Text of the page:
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L Pinilla, LM Seoane, L Gonzalez, E Carro, E Aguilar, FF Casanueva and C Dieguez

The aim of this study was to investigate the regulation of serum leptin levels by gender and gonadal steroid milieu. Thus, we measured serum leptin levels by radioimmunoassay in (a) intact male and female rats, (b) female rats at different stages of the estrous cycle and (c) ovariectomized or orchidectomized rats. Gonadectomized groups were or were not implanted with silastic capsules (10 or 30 mm in length, 1.519mm internal diameter; 3.06 mm external diameter) containing estradiol or testosterone and decapitated two weeks later. We found (i) intact female rats weighing 50 g, 250 g and 300 g exhibited higher serum leptin concentrations than intact male rats of similar body weight; (ii) leptin concentrations were not affected by the phase of the estrous cycle; (iii) two weeks after gonadectomy serum leptin concentrations increased in both male (from 4.47+/-1.87 to 8.76+/-1.24 ng/ml) and female (from 1.97+/-0.46 to 5.29+/-0.51 ng/ml) rats. The ovariectomy-induced increase in serum leptin levels was not dependent, at least completely, on changes in body weight since it could be observed when comparisons were made between ovariectomized rats and intact rats in estrus matched for body weight. In contrast the effect of orchidectomy on serum leptin levels appears to be dependent on changes in body weight since it was no longer observed when comparisons were made with a group of intact male rats matched for body weight. In conclusion, these results suggest that serum leptin concentrations are controlled by gonadal function either directly or as a consequence of changes in body weight.

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O Gualillo, JE Caminos, M Kojima, K Kangawa, E Arvat, E Ghigo, FF Casanueva and C Dieguez

OBJECTIVE: The recently isolated endogenous GH secretagogue, named ghrelin, is a gastric peptide of 28 amino acids with an n-octanoylation in the serine 3 that confers the biological activity to this factor. Ghrelin has been shown to directly stimulate GH release in vivo and in vitro and to be involved in the regulation of gastric acid secretion and motility. In the present work we have studied gender and gonadal dependency of ghrelin mRNA expression in rat stomach. DESIGN AND METHODS: We analysed ghrelin mRNA expression in rat stomach by Northern blot analysis. We also examined the effect of gonadal steroid deprivation on ghrelin mRNA expression. RESULTS AND CONCLUSIONS: The results obtained showed clearly that ghrelin gastric mRNA expression increased with age in young rats (up to 90 days old) but exhibited no significant sex difference at each age tested. Ghrelin mRNA levels were lowest at postnatal day 9, reaching a stable level of expression at day 40 in both female and male rats, although the increase in female rats appears much more gradual than that in males. Moreover, neither ovariectomy nor orchidectomy significantly modified ghrelin mRNA gastric levels in adult rats. In conclusion, these data indicate that ghrelin mRNA expression is associated with age and that a progressive increase is present from the perinatal period up to a stable level after puberty. Gonadal hormones did not alter ghrelin mRNA levels. Taken together, these data showed that ghrelin mRNA levels in young rats are age but not gender dependent, and are not influenced by gonadal steroids.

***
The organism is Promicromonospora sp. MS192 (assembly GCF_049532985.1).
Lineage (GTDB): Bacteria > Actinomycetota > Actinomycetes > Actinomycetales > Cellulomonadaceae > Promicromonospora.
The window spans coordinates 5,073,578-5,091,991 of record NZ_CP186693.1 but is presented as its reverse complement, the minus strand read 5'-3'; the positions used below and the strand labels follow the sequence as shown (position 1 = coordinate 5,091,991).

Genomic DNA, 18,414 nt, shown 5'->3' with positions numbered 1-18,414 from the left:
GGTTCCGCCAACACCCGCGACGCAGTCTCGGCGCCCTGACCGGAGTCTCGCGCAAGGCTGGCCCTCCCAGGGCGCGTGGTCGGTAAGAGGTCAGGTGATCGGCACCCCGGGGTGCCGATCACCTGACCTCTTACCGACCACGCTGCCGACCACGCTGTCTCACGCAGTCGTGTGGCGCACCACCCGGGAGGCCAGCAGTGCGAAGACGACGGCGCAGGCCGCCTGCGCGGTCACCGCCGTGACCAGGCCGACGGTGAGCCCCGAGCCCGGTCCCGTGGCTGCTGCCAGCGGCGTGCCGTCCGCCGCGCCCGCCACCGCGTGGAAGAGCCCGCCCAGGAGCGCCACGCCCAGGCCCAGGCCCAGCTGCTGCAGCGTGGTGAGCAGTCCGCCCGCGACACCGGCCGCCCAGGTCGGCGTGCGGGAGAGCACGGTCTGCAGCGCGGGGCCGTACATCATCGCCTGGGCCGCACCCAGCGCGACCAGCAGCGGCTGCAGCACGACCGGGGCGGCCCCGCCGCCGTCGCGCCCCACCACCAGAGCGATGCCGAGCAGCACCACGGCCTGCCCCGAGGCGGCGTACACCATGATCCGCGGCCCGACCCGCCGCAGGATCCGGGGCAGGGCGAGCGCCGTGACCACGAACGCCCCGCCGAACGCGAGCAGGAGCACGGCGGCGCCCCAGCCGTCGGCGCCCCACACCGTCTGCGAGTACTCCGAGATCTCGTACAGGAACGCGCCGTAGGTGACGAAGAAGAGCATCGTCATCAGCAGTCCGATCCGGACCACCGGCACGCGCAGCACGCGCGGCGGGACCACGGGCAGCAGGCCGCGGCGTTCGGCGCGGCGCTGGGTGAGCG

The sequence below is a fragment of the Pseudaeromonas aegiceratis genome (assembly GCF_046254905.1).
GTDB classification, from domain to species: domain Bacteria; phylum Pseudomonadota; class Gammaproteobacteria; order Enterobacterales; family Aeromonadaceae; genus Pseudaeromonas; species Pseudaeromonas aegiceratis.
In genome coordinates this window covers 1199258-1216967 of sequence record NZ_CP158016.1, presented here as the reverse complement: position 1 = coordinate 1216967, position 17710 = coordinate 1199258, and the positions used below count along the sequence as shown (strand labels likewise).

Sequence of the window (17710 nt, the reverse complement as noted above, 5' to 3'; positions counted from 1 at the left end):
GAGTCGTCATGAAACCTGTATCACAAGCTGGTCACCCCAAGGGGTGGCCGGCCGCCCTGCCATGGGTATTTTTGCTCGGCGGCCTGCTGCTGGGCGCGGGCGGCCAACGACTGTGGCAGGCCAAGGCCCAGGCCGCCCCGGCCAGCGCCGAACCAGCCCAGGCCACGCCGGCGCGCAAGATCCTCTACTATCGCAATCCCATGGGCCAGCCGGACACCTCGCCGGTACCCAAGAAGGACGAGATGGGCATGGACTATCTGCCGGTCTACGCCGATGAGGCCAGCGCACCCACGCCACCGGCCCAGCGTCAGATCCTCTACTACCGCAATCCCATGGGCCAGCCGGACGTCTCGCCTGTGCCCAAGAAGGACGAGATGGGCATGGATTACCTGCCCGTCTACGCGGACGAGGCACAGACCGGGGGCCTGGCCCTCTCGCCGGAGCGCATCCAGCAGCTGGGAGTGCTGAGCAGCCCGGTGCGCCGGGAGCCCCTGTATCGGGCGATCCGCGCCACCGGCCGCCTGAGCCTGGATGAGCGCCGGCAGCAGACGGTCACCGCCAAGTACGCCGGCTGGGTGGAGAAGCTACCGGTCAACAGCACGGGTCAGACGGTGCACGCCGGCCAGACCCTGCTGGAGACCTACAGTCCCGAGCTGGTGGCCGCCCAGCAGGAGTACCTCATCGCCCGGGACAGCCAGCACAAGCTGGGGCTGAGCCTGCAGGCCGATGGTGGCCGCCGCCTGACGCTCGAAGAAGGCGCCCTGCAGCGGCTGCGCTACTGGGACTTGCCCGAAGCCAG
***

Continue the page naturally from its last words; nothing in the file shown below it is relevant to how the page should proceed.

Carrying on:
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LM Seoane, S Tovar, R Baldelli, E Arvat, E Ghigo, FF Casanueva and C Dieguez